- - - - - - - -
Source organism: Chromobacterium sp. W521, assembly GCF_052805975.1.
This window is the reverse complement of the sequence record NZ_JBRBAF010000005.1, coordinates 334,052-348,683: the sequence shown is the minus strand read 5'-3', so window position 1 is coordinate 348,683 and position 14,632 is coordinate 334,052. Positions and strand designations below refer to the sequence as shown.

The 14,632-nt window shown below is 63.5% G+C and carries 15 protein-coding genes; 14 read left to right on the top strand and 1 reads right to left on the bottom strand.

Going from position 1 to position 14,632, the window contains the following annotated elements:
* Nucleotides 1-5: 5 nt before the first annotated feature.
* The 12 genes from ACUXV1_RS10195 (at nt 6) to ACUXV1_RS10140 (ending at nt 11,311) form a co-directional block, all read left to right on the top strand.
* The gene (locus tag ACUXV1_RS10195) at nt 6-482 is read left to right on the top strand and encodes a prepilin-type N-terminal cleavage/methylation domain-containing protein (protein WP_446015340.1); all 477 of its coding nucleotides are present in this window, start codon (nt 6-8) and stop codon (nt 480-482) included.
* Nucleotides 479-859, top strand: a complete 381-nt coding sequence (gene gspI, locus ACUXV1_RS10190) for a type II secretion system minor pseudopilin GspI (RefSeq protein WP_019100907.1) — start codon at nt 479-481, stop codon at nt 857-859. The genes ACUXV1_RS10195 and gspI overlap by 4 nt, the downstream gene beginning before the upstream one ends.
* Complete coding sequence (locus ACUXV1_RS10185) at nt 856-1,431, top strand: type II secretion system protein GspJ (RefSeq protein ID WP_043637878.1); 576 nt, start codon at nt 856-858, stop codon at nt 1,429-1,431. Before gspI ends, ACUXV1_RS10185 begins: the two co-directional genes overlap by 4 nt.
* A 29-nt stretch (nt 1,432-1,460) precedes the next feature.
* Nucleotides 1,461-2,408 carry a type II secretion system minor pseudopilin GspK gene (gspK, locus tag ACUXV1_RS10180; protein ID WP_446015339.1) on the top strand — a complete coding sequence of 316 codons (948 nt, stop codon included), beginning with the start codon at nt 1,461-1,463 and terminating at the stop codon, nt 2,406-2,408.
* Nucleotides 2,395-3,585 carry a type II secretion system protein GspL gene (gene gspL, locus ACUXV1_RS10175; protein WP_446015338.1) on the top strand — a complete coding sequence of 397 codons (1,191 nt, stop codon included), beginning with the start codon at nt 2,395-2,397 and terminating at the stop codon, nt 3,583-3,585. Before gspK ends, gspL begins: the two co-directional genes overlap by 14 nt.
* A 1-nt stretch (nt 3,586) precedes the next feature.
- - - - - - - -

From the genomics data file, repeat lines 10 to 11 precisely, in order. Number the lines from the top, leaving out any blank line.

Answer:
* A 29-nt stretch (nt 1,432-1,460) precedes the next feature.
* Nucleotides 1,461-2,408 carry a type II secretion system minor pseudopilin GspK gene (gspK, locus tag ACUXV1_RS10180; protein ID WP_446015339.1) on the top strand — a complete coding sequence of 316 codons (948 nt, stop codon included), beginning with the start codon at nt 1,461-1,463 and terminating at the stop codon, nt 2,406-2,408.